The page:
El Rio, the Mission’s celebrated LGBTQ dive bar, is nearing its 41st birthday — and on Wednesday, Mayor London Breed announced that it figures to be around for a few more years.
The mayor revealed that the Mission Economic Development Agency, or MEDA, had acquired the El Rio’s 95-year-old building through the city’s small-sites program, using city-backed loans, for $8.6 million dollars. Instead of a developer acquiring the place and emptying the eight units upstairs and doing the same to the dive bar on the ground floor, MEDA will be the new landlord.
One day after this announcement, business at El Rio continued on as usual. The bar on Thursday had just opened up its doors for another afternoon of drinks and music and, by 4 p.m., a small gathering of people had arrived for happy hour. Only 14 people were at the bar by our count, and around 13 of them made a beeline for the outdoor patio.
Kent Liggett had been in the neighborhood, off by Bernal Heights for work as a wine salesman, and stumbled upon the El Rio. Liggett hadn’t been set foot in the bar in 15 years, he said, and was prompted to return following news of its preservation.
Liggett has a background in restaurants, he said, and owned 1550 Hyde Cafe and Wine Bar in Nob Hill with his husband. As a restaurant owner, he experienced first-hand the pain most business owners are struggling with in the city nowadays: high rents, high wages and shrinking profits. Though he is retired from the restaurant business, he still runs into old friends from his food-industry days.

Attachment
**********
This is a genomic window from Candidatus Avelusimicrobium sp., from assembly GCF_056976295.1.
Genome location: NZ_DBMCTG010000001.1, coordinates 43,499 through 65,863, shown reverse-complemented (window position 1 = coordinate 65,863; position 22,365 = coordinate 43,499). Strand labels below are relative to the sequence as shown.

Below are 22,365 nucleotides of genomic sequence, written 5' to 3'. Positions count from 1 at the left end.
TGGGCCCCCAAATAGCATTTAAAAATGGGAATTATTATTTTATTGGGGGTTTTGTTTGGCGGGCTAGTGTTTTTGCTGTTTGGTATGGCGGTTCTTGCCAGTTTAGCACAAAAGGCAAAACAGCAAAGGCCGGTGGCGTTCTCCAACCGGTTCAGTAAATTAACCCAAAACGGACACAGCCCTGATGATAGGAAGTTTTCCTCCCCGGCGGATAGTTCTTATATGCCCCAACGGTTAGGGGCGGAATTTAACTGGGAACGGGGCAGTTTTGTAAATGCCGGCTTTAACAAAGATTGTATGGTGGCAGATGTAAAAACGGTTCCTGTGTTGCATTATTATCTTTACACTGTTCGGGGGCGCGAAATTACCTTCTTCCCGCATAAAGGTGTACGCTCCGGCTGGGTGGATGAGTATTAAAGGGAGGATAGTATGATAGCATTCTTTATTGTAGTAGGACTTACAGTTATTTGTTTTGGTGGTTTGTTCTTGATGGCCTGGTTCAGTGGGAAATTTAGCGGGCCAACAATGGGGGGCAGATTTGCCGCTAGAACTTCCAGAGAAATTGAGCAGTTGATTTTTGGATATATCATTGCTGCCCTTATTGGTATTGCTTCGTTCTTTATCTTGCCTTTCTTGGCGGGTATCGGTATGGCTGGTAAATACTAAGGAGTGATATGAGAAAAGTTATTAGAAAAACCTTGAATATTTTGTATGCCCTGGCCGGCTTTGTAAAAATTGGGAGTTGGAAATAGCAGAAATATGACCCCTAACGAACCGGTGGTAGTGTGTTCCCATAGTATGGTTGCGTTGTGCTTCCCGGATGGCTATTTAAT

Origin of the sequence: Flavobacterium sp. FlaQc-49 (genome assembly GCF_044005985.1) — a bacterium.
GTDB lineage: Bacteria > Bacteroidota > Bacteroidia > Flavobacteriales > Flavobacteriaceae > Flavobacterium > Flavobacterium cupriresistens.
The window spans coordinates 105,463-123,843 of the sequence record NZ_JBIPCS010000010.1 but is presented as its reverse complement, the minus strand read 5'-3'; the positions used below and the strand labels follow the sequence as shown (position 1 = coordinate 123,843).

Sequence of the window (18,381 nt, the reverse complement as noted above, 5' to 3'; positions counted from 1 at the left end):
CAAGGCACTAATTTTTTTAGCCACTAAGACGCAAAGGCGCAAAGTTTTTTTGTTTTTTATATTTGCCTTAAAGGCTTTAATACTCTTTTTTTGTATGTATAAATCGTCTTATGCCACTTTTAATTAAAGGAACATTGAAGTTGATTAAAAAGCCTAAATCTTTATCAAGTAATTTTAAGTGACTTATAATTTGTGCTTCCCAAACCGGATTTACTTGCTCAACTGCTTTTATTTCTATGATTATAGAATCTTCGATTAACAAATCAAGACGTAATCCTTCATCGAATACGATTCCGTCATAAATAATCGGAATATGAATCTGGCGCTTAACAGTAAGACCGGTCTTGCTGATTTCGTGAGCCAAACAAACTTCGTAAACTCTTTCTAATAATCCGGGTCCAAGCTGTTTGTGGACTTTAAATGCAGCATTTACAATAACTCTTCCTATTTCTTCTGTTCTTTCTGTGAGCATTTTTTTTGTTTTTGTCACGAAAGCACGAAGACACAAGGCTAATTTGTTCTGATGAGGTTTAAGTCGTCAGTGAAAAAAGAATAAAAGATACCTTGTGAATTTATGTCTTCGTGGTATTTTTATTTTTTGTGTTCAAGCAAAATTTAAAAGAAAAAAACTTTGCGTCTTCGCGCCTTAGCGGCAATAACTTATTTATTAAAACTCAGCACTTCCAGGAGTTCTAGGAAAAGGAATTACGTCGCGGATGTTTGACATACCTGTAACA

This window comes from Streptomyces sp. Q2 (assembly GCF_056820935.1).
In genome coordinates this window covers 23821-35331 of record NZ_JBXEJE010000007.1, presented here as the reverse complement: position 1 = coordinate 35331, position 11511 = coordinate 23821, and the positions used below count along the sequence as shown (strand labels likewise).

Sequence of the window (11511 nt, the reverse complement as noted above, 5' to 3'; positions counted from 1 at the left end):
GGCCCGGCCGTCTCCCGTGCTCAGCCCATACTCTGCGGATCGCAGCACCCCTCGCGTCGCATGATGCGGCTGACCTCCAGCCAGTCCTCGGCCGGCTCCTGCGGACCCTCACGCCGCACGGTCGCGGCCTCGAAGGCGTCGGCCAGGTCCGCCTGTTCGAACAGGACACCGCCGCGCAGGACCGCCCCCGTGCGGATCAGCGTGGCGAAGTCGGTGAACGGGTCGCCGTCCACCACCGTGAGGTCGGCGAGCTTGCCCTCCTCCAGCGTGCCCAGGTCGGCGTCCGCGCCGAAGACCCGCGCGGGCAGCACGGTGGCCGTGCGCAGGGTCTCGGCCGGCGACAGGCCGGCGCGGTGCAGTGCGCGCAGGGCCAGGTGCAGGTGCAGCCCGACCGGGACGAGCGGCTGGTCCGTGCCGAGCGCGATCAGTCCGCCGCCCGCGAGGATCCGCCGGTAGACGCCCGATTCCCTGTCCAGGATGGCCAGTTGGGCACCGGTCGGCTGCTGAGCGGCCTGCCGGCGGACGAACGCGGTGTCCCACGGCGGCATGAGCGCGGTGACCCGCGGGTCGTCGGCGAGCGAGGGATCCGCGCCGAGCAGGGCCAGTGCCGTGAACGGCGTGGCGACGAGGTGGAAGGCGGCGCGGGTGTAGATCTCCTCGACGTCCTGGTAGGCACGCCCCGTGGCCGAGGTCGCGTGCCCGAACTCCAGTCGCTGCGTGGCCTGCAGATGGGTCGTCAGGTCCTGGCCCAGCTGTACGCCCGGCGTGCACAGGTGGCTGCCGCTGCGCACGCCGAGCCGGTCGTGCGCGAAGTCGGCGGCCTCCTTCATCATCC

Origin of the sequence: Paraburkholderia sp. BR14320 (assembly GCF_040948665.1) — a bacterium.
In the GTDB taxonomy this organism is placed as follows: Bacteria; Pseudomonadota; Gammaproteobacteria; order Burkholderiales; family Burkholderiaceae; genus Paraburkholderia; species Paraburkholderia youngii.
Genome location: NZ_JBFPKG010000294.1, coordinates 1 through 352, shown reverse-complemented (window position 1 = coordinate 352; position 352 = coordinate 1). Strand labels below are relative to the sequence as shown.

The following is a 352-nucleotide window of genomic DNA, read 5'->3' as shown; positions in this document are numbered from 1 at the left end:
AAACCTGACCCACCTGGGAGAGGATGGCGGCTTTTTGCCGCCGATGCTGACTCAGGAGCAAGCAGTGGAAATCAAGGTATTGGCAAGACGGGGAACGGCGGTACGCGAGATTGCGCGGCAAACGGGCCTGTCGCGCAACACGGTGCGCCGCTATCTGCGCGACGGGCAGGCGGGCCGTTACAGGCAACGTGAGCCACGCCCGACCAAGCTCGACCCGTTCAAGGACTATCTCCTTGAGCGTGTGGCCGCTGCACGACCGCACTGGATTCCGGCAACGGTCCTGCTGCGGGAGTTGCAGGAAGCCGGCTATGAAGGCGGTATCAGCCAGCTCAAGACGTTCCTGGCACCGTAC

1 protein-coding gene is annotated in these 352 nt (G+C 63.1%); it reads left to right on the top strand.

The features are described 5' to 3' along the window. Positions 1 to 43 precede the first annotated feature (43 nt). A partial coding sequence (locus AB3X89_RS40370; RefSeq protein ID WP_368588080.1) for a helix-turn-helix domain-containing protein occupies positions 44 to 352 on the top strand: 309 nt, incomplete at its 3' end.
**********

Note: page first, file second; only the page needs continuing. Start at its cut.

As he drank his gin and tonic, Liggett confessed that he doesn’t know how any restaurants or businesses can stay open in the city. One friend, who owns Bistro Aix, had to close on Mondays because he couldn’t get enough people to cover those shifts.
Liggett offered a grim view of business in the city, and a bleak future for places like the El Rio if nothing is done to save them.
“Mom-and-pop places are going to go away, and the only thing that will survive are pizza places, burger joints and anything that’s fast casual,” Liggett warns. “Places like this are what made the city funky and fun. If this goes away, what are you going to replace it with? Some generic thing?” Liggett said.
Most people drinking on that sunny Thursday afternoon did not know the building had been purchased by MEDA — but everyone agreed that it was a great move to preserve it.
Erin Tito and her friend Leilani Collins were having drinks at the El Rio around 6 o’clock. Tito is a former city resident who now lives in Toronto and works as an urban planner. She was visiting Galeria De La Raza when she met up with Collins, who lives in the Richmond District.
Tito said she hadn’t been to El Rio in at least three years, and that even in places like Toronto, she’s noticed that gay neighborhoods aren’t as inclusive. Even the Castro has changed, she noticed. And with the disappearance of lesbian bars, supporting places like the El Rio became important.
Toward the back of the bar, Antonio Herrera played a round of pool with a friend. The two had been playing round after round of pool, determining who bought the next round and chit-chatting as a band played on the patio. Herrera has been an employee at the El Rio for at least 20 years and was originally brought to the bar by a girlfriend. He likes it here, and even visits in his free time.
Herrera said that, until recently, everyone worried the building would be bought and flipped by a speculator. But the sale to MEDA eased those fears, and brought hope to the staff. Here, he said staff and the regulars are like a big family and is what makes this place special.
“This feels like a cultural center, a neighborhood center, a center for you to be yourself,” Herrera said.